This sets the maximum time in seconds a script is allowed to run or parse data as well as will set the maximum amount of memory that a script is allowed to allocate.

Enable open_basedir

The open_basedir directive allows you to set the location from which PHP is allowed to access files. Edit the php.ini file and set the correct location to match your current configuration:

open_basedir="/path/to/the/directory/"

Don’t forget to restart Apache so the changes can take effect.

Of course, if you are one of our Linux Dedicated Server Hosting customers, you don’t have to do any of this, simply ask our admins, sit back and relax. Our admins will secure your LAMP server for you immediately.

PS. If you liked this post please share it with your friends on the social networks using the buttons below or simply leave a comment in the comments section. Thanks.

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21 Aug 2017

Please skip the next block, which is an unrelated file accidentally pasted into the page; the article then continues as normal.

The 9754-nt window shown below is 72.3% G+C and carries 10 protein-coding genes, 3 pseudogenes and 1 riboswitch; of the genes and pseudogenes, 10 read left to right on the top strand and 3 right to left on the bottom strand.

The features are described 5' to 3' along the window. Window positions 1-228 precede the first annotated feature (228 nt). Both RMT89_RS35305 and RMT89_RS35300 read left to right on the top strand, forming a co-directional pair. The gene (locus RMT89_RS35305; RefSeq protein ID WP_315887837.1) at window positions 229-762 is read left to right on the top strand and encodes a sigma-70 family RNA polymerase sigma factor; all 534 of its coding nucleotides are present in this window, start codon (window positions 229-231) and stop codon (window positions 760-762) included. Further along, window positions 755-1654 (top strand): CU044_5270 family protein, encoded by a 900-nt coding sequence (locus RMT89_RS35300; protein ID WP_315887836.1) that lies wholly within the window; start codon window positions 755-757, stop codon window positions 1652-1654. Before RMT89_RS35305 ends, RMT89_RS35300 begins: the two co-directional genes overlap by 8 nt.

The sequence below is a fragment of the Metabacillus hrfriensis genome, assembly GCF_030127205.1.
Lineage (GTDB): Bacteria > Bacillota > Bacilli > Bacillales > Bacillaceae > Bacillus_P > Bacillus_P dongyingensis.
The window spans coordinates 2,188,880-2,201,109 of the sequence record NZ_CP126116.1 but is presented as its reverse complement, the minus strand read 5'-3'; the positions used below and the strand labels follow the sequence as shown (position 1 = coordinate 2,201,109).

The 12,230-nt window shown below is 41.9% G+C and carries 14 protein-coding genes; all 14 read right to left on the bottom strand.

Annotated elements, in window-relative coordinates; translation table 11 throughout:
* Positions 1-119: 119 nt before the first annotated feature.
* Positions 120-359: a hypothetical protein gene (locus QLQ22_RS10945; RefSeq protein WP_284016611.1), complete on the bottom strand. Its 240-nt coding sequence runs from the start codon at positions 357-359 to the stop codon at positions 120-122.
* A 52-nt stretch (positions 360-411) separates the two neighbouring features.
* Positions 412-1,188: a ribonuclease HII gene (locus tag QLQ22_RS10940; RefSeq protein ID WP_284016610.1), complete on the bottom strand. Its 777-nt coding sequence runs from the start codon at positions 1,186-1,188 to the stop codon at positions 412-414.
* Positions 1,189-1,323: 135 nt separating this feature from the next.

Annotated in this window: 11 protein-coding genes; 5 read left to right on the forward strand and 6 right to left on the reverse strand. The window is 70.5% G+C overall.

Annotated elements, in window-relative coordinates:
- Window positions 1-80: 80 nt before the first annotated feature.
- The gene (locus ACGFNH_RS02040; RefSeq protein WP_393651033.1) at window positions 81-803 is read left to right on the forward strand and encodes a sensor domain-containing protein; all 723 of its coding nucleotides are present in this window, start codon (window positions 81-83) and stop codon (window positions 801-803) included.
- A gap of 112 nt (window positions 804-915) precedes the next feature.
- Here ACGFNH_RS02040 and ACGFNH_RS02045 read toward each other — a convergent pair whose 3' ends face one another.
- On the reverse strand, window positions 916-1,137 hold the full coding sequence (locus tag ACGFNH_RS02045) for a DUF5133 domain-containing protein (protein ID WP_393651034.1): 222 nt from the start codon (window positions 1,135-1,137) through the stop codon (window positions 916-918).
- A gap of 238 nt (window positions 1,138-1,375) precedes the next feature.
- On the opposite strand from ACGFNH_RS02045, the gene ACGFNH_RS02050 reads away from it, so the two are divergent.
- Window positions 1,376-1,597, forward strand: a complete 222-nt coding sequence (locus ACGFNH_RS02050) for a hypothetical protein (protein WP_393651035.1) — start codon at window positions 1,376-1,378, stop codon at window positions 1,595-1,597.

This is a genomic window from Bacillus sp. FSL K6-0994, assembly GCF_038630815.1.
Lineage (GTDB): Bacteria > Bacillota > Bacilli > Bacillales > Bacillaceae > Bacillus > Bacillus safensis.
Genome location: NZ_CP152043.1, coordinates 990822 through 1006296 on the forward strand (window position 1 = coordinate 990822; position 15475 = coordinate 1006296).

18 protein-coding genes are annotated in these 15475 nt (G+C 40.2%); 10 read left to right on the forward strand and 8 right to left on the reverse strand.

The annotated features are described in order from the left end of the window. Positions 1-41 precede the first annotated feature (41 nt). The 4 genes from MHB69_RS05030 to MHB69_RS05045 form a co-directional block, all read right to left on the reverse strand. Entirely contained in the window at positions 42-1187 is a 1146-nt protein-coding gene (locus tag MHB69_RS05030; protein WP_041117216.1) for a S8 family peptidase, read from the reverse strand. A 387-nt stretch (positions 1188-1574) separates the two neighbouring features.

CCavenue Payment Gateway – Addition

Dear Customers,

For ease of use we have added a new payment gateway from CCavenue has been made available for all payments.

To use the gateway please select “Credit Cards” from the payment options dropdown.

If you require any assistance with the same please raise a ticket from the Customer Hub: https://www.webdios.com/hub/

ccavenue creditcard

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19 Dec 2016

Adding Secondary / Additional IP Addresses (CentOS/RHEL)

Adding Secondary / Additional IP Addresses (CentOS/RHEL)

There are plenty of reasons you would need to add secondary /Additional IP addresss (and everyone agrees that SEO is not one of them). Getting a secondary IP address is a simple process if it is done for the right reasons and done correctly on CentOS. You do NOT need additional NIC cards but you will be creating virtual adapters as the secondary IP will be routing through the primary IP.

Also, this is a great thing to do at home as I’ve done it to run multiple internal IP addresses on one server to run multiple applications across the same ports (for KISS** sake). Please note that I am doing this is in a virtual testing environment so your settings will definitely be different.

** KISS = Keep It Stupid Simple **

You will need to be the root user and navigate to your /etc/sysconfig/network-scripts

# cd /etc/sysconfig/network-scripts

When getting a list of files in the directory you will see “ifcfg-eth0” (or eth1 if you’re doing it for a different adapter)

# ls -l | grep ifcfg-eth